Dhaka, July 11 : India supports Bangladesh”s stand on repatriation of Myanmar”s forcibly displaced Rohingyas as it seeks a sustainable and lasting solution to the crisis, Bangladesh Foreign Minister, Dr A.K. Abdul Momen said.

In an exclusive interview to IANS, Abdul Momen said that his Indian counterpart, Dr S. Jaishankar, had sent a letter on July 8, saying that India, as a neighbour of both Bangladesh and Myanmar, felt that the welfare of all lies in the speedy, safe, and sustainable repatriation of Rohingyas in Bangladesh to Myanmar.

India again assured that they will strongly support Bangladesh on the Rohingya issue, he said.

“Jaishankar also mentioned that the two countries will continue to work together always for development. So, we are very happy,” said a smiling Momen.

The Indian Minister also reiterated his commitment to stand by the government and the people of Bangladesh in dealing with the corona epidemic, he added.

Following are excerpts of the interview:

Q: You have long sought the cooperation of neighbouring countries and the United Nations in repatriating the Rohingyas. The Indian Foreign Minister has written to you assuring of his cooperation in repatriating the Rohingyas, you said. Has the letter from a neighbouring country made you optimistic about the repatriation of Rohingyas? What did he explain?

A: Dr Jaishankar mentioned that they are on our side on the issue of the repatriation of the Rohingyas. India congratulated Bangladesh for taking the humanitarian initiative by sheltering the Rohingyas. He wrote that they want a sustainable long-term solution to the Rohingya issue. They also said that they are always with Bangladesh on repatriation of the Rohingyas back to Myanmar, or Europe or America – any other country of the developed world, as I appealed before. The Indian FM has reaffirmed his new commitment to work with Bangladesh on the issue.

Q: So, do you have any plans after India”s new strong approach on the Rohingya issue?

A: We have just received the letter. This is a serious issue… New commitment. We will talk together about this. After all, the Indian matter is very important to us.

Q: Less than 3 years since a crackdown against Rohingya Muslim community in Rakhine state – a campaign of violence that has since led to a genocide case in the UN”s highest court, the Myanmar military is again accused of war crimes against Rakhine”s Buddhists. Do you feel a threat that the Rakhines will enter Bangladesh like the Rohingya refugees?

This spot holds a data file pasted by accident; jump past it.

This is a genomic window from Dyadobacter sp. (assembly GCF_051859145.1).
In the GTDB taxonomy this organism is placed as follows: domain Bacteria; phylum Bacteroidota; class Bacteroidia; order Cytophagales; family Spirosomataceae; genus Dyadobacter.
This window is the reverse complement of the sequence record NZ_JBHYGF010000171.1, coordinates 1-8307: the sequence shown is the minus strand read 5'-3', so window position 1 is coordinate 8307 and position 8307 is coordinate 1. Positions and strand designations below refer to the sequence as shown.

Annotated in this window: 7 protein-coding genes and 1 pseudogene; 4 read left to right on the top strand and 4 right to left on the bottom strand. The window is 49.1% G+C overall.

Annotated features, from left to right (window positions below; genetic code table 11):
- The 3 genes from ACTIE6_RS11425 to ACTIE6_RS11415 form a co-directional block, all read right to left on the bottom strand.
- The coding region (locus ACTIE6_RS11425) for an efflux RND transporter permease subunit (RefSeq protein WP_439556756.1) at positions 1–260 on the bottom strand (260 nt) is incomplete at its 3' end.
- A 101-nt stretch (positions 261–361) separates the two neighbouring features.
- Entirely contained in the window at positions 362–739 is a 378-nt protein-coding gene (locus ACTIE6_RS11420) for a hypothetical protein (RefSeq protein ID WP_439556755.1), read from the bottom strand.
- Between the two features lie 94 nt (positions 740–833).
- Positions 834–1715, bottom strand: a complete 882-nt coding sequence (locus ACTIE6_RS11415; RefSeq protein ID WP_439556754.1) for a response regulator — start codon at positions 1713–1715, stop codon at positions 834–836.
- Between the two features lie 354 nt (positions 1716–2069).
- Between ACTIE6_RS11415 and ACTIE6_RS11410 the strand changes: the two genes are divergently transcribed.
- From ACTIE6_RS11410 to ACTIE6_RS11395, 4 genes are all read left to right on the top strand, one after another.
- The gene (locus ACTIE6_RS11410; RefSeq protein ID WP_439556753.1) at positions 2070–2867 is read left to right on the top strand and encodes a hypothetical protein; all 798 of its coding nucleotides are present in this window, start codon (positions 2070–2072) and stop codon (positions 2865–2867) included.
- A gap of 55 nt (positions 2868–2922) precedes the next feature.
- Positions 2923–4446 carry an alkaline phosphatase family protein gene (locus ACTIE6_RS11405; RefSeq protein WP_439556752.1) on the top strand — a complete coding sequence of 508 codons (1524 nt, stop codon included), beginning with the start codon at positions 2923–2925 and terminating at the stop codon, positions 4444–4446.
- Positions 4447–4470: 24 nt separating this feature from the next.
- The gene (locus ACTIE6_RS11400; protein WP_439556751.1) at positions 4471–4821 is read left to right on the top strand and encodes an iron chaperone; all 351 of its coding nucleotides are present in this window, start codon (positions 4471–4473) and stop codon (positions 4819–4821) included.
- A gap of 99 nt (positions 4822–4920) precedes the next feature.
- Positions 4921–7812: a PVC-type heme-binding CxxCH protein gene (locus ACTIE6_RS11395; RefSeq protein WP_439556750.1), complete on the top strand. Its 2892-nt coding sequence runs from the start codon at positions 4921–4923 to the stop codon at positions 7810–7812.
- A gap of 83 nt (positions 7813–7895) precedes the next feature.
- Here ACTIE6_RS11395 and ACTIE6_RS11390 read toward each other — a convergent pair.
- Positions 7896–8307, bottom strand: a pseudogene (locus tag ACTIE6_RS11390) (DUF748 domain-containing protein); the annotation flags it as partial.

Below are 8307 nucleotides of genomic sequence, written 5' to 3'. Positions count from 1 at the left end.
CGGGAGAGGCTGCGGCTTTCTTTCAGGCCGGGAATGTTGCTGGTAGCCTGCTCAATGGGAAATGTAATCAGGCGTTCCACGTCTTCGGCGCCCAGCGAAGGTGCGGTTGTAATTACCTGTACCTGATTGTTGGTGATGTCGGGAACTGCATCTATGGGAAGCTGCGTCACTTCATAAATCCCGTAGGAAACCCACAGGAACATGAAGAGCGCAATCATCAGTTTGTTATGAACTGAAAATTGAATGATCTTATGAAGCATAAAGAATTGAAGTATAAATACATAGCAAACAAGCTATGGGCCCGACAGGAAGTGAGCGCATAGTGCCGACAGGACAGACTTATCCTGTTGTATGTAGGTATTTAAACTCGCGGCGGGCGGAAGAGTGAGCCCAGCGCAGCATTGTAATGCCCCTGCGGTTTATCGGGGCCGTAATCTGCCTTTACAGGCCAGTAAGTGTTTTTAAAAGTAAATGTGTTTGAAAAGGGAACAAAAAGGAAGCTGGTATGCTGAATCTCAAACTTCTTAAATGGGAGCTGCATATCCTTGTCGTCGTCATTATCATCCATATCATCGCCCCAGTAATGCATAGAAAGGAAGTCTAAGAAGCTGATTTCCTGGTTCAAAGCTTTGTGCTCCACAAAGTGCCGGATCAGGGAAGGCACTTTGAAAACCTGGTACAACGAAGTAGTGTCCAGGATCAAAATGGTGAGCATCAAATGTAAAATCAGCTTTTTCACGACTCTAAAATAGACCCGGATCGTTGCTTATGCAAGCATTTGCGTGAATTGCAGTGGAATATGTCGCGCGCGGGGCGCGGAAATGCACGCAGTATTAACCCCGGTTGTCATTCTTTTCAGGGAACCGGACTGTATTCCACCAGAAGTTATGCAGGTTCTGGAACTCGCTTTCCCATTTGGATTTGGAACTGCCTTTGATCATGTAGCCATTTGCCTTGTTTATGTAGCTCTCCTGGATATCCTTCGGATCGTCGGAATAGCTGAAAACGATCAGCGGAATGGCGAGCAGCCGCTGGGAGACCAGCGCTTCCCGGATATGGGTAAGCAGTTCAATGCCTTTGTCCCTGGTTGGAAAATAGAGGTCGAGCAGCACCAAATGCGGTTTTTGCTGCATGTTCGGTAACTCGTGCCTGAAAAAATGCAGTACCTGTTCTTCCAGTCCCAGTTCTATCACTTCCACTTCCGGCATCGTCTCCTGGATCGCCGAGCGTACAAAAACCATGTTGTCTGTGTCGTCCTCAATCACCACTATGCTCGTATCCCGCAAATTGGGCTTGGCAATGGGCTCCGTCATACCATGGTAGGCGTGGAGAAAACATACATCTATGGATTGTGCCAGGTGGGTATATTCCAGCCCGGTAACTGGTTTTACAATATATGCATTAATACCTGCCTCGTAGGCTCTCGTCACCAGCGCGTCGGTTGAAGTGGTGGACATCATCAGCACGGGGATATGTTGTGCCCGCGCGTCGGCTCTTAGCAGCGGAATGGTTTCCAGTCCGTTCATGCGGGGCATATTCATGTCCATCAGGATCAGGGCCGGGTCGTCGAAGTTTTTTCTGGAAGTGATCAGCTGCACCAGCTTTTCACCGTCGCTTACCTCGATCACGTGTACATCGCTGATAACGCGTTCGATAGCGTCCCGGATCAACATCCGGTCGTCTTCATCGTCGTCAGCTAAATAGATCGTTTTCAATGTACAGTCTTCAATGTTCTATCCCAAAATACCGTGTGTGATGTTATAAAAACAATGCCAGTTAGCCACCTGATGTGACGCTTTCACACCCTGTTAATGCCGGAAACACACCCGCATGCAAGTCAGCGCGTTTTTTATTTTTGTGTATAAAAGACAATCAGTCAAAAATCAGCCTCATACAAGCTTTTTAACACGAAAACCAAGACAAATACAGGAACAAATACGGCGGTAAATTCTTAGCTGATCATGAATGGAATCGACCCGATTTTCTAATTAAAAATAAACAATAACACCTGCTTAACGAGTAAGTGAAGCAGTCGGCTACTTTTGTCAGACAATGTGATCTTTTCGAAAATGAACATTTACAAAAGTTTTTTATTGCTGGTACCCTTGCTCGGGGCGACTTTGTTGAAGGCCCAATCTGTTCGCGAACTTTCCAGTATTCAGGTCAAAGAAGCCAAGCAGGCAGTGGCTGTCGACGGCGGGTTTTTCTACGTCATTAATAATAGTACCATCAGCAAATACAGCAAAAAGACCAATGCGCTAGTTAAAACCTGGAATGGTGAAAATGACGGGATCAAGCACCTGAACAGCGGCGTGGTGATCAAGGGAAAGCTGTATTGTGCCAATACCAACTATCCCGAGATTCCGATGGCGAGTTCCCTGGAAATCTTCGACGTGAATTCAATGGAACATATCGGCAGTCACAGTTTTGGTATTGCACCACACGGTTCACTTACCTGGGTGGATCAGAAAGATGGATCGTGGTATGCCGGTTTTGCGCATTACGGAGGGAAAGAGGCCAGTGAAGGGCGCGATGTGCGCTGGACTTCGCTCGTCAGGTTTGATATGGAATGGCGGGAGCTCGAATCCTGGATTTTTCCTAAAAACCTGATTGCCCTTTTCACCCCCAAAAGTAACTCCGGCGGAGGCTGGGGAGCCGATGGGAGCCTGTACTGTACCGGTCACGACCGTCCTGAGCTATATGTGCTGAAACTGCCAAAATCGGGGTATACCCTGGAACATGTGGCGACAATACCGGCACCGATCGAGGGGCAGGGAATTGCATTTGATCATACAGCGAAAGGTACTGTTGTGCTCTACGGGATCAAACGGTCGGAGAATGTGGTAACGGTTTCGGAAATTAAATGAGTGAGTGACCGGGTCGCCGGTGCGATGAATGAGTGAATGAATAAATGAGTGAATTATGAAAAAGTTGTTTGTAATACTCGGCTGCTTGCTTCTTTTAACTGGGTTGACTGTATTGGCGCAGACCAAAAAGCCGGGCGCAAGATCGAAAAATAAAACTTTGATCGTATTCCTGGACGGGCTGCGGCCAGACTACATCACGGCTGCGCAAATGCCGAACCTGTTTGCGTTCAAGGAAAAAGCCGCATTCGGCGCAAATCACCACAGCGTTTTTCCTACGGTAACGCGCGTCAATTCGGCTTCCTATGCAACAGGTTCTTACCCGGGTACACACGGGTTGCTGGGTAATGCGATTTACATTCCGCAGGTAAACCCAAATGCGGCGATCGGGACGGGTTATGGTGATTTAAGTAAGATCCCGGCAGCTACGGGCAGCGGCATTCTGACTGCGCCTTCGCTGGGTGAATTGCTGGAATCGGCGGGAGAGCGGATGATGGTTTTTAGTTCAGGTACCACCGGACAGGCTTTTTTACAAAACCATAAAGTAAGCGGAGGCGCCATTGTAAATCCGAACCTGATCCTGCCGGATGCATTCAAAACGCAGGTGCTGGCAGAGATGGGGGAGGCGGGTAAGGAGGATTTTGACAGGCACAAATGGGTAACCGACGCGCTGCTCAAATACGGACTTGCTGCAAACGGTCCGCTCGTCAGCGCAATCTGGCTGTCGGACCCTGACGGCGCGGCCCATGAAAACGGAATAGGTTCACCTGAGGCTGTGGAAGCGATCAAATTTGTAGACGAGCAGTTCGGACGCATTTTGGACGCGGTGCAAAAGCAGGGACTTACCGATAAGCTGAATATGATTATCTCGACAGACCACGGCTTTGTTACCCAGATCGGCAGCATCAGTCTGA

A: Yes. The letter comes from India, at a time when not only the Rohingyas but also the Rakhine Buddhists are being deported from Myanmar. Now the Myanmar army is once again accused of committing war crimes against their people. The tactics are familiar, but the primary targets this time are Rakhine Buddhists, as well as Rohingya, Mro, Daignet, and Chin communities. Despite sharing faith with Myanmar”s rulers, Rakhine Buddhists have long complained of persecution, and say the development of their state has been stifled by the central government. Repression has now, they say, escalated into violent atrocities.

Before 2016, Rakhines were forced to leave their lands. After 2016, Rohingyas were forced to leave their homes. Now the Rakhines are being forced to leave their homes again. As seen in the media, the military of Myanmar has told the Rakhines: ”Either you get lost from Myanmar, or you”ll be counted a part of the rebel group Arakan Army -so just leave, here a combat operation is going on!” So it is difficult to survive for the Rakhines. This is a big challenge for the Rakhines now.

Q: For more than a year, a long-simmering conflict has escalated between the military and the Arakan Army, a rebel group drawn from Rakhine state”s Buddhist majority, that says it is fighting for greater autonomy. So, Rakhines are leaving Myanmar, are they a threat for Bangladesh, as well as before?

A: Bangladesh is afraid of whether they will cross the border and come to Bangladesh as new refugees. Let”s see if the Rakhines come via the sea. Because the Rohingyas have come to Bangladesh, crossing the sea for decades. But we are not able to bear any more refugees in our small country!

Q: Do you expect India to respond to your call, as you appeal to the United Nations? Or, will India pressure the UN to force Myanmar to repatriate the Rohingyas?